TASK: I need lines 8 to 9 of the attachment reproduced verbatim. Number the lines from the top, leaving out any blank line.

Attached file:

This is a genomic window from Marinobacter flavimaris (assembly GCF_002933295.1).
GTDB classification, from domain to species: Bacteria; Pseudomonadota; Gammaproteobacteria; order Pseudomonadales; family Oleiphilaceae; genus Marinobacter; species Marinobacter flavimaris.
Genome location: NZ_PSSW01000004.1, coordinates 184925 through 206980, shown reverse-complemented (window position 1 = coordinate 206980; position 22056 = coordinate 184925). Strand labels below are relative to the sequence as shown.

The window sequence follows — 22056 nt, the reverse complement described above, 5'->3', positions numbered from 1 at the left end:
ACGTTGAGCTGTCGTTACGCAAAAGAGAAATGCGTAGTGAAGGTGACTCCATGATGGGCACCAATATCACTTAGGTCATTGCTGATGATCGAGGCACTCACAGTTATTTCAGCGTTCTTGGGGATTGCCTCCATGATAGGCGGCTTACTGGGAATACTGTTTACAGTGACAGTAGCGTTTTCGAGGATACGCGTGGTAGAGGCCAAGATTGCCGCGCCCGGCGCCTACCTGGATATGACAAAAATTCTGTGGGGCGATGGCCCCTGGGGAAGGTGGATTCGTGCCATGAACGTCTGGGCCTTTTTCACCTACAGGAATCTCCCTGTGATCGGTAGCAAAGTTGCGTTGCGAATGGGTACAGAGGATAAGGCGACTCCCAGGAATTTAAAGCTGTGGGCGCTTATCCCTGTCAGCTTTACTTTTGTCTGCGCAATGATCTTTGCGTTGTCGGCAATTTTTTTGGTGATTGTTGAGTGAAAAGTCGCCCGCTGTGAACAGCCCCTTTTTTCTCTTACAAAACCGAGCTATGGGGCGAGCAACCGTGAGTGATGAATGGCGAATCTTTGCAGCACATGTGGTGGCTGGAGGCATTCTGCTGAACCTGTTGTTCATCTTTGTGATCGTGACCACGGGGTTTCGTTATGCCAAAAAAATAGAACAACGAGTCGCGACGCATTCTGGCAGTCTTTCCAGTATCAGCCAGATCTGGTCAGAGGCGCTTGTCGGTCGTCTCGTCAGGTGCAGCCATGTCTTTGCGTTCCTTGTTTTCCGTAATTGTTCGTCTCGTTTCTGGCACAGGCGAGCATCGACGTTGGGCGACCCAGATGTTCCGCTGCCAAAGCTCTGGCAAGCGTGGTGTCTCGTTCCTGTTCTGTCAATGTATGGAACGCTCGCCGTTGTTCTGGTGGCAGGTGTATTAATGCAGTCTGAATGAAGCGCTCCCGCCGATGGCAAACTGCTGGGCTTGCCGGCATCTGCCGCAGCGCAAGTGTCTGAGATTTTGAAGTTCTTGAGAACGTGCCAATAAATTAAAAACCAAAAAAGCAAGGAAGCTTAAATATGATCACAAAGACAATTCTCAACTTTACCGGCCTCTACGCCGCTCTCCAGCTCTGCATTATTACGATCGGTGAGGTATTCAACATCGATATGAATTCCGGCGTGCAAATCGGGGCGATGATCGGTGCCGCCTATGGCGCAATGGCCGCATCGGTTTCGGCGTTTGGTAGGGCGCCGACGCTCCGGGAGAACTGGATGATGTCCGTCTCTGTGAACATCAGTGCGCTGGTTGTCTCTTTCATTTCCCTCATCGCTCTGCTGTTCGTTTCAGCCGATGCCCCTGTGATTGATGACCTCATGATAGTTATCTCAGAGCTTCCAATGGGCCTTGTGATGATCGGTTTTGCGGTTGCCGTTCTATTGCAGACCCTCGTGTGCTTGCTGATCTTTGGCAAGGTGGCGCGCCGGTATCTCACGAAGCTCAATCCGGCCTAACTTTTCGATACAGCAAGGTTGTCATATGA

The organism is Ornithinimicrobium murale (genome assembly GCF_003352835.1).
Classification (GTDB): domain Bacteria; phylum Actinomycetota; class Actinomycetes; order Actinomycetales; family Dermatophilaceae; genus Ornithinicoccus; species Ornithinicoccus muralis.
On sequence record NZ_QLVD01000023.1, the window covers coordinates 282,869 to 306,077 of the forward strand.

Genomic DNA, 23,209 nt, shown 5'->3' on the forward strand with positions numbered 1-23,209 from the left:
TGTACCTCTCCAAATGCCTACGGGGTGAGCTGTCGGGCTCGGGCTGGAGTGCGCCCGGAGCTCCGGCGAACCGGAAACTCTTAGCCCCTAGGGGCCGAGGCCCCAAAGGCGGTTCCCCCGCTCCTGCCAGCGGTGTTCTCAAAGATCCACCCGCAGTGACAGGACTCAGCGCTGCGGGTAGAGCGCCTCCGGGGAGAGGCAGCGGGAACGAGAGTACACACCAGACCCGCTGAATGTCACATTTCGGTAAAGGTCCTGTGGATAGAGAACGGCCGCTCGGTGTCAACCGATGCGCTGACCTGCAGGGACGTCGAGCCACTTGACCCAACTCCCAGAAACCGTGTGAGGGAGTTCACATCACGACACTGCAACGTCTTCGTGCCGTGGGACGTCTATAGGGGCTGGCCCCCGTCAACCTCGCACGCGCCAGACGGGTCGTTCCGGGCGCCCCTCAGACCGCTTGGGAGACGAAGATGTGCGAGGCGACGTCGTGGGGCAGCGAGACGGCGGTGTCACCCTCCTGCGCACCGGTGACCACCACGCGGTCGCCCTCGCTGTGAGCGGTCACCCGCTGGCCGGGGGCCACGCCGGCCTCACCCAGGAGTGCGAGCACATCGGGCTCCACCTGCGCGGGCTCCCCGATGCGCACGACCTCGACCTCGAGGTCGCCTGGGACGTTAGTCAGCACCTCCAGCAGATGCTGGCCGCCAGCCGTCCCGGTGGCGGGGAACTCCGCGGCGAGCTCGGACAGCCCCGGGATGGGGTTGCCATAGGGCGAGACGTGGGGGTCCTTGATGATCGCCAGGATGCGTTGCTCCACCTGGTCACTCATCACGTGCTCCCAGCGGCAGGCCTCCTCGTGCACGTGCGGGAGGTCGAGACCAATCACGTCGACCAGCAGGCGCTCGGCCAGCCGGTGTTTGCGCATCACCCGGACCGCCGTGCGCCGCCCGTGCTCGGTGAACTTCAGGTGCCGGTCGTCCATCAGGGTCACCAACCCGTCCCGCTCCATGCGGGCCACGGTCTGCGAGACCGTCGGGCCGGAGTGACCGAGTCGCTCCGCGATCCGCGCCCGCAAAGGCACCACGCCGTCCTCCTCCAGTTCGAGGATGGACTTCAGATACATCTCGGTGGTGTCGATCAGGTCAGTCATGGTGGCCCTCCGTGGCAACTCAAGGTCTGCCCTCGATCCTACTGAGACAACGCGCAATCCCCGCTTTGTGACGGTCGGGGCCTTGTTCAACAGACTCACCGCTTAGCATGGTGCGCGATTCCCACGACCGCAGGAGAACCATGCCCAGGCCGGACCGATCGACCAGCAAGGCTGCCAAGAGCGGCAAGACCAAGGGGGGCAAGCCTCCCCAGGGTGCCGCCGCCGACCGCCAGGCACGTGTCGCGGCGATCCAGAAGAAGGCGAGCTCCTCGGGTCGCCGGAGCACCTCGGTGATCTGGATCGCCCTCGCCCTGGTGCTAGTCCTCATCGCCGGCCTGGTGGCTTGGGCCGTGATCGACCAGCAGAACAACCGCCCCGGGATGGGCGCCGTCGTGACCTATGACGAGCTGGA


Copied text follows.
On sequence record NZ_QLVD01000023.1, the window covers coordinates 282,869 to 306,077 of the forward strand.

Genomic DNA, 23,209 nt, shown 5'->3' on the forward strand with positions numbered 1-23,209 from the left: